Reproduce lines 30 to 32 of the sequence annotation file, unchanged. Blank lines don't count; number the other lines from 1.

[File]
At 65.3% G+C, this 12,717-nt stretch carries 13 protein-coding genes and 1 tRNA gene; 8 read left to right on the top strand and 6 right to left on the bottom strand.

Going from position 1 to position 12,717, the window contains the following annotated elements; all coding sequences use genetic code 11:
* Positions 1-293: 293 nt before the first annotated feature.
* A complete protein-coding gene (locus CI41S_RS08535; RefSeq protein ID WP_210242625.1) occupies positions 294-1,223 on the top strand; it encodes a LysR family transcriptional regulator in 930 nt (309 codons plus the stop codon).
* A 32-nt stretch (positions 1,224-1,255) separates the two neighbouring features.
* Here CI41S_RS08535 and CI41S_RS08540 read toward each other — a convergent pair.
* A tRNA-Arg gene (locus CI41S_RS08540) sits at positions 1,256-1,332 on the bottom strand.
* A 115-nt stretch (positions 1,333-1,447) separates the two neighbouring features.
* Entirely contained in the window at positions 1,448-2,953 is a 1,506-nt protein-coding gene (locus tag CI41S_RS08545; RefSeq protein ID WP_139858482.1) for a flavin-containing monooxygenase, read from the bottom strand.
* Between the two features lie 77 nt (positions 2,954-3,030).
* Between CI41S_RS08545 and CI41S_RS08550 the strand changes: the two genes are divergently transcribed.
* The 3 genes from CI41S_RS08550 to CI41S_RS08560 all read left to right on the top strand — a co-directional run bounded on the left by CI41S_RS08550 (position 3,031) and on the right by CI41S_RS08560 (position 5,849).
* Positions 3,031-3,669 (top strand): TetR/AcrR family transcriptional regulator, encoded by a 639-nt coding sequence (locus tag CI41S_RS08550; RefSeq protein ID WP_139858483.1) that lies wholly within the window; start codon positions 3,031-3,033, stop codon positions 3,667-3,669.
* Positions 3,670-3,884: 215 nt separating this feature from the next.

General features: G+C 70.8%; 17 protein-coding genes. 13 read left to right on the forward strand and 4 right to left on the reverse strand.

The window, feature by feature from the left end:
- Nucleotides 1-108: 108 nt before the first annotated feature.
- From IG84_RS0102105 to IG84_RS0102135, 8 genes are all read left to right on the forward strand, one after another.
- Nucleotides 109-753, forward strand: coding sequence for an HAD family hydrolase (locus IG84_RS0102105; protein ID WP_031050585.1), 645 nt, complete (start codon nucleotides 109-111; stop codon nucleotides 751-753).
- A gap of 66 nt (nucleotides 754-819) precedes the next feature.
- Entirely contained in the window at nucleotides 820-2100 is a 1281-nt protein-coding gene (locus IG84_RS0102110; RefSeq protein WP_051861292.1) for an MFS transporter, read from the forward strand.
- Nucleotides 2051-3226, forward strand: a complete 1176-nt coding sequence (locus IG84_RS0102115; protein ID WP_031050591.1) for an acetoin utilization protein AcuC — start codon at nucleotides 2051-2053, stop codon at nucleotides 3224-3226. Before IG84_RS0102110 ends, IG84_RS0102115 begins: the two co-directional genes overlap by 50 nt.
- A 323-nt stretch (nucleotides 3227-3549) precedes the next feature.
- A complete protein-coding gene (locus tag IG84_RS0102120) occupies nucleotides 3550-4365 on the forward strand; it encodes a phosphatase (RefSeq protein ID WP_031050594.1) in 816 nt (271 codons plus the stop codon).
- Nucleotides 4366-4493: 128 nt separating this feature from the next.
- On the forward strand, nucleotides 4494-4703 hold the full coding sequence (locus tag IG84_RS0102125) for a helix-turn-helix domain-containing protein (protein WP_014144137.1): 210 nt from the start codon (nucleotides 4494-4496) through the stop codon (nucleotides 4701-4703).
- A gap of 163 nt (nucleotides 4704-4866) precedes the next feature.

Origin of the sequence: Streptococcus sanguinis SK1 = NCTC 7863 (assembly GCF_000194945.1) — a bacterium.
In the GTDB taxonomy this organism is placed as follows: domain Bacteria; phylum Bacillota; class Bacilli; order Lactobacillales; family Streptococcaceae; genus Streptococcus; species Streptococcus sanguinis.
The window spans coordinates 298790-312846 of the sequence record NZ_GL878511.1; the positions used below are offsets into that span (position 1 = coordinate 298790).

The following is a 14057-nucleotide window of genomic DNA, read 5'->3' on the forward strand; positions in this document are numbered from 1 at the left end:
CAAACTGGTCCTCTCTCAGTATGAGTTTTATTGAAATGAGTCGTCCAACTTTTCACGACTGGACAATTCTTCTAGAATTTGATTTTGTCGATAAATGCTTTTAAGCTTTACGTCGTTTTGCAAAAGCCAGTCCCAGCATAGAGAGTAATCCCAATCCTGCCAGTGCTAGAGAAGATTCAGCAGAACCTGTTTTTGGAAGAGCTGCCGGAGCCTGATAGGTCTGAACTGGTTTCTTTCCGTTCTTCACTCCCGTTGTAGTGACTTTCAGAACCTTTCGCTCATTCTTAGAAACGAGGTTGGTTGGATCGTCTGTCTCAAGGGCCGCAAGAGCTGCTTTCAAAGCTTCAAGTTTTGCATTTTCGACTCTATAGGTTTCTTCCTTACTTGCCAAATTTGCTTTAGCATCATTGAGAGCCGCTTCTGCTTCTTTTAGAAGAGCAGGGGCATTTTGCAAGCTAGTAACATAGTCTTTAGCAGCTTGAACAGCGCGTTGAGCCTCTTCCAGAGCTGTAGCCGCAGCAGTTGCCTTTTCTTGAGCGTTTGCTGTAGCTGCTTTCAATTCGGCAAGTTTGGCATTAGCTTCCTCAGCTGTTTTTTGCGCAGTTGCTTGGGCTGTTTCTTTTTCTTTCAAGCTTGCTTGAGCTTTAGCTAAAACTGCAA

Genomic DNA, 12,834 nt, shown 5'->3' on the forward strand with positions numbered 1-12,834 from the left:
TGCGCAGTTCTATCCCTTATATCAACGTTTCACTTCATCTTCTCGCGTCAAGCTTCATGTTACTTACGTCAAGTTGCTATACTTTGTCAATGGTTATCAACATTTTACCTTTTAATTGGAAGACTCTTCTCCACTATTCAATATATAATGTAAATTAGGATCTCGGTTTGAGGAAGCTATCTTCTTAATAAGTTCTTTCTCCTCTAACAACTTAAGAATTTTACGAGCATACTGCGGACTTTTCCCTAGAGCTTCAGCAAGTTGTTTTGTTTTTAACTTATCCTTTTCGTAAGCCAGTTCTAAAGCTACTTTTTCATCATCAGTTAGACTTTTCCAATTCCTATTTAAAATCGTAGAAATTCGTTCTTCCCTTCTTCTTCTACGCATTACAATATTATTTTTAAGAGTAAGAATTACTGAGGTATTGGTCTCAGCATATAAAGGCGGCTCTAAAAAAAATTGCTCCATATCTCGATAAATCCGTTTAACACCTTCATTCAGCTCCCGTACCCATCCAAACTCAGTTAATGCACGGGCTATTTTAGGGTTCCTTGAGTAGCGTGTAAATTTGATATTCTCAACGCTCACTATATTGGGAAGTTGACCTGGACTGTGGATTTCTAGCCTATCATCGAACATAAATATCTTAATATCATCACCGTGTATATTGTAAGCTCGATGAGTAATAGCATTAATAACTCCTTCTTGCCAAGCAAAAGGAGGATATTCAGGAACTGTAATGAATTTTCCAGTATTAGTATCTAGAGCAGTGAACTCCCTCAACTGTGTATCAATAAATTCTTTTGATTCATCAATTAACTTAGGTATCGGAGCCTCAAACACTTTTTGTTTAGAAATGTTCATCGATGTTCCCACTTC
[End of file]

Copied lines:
The window spans coordinates 298790-312846 of the sequence record NZ_GL878511.1; the positions used below are offsets into that span (position 1 = coordinate 298790).

The following is a 14057-nucleotide window of genomic DNA, read 5'->3' on the forward strand; positions in this document are numbered from 1 at the left end:
CAAACTGGTCCTCTCTCAGTATGAGTTTTATTGAAATGAGTCGTCCAACTTTTCACGACTGGACAATTCTTCTAGAATTTGATTTTGTCGATAAATGCTTTTAAGCTTTACGTCGTTTTGCAAAAGCCAGTCCCAGCATAGAGAGTAATCCCAATCCTGCCAGTGCTAGAGAAGATTCAGCAGAACCTGTTTTTGGAAGAGCTGCCGGAGCCTGATAGGTCTGAACTGGTTTCTTTCCGTTCTTCACTCCCGTTGTAGTGACTTTCAGAACCTTTCGCTCATTCTTAGAAACGAGGTTGGTTGGATCGTCTGTCTCAAGGGCCGCAAGAGCTGCTTTCAAAGCTTCAAGTTTTGCATTTTCGACTCTATAGGTTTCTTCCTTACTTGCCAAATTTGCTTTAGCATCATTGAGAGCCGCTTCTGCTTCTTTTAGAAGAGCAGGGGCATTTTGCAAGCTAGTAACATAGTCTTTAGCAGCTTGAACAGCGCGTTGAGCCTCTTCCAGAGCTGTAGCCGCAGCAGTTGCCTTTTCTTGAGCGTTTGCTGTAGCTGCTTTCAATTCGGCAAGTTTGGCATTAGCTTCCTCAGCTGTTTTTTGCGCAGTTGCTTGGGCTGTTTCTTTTTCTTTCAAGCTTGCTTGAGCTTTAGCTAAAACTGCAA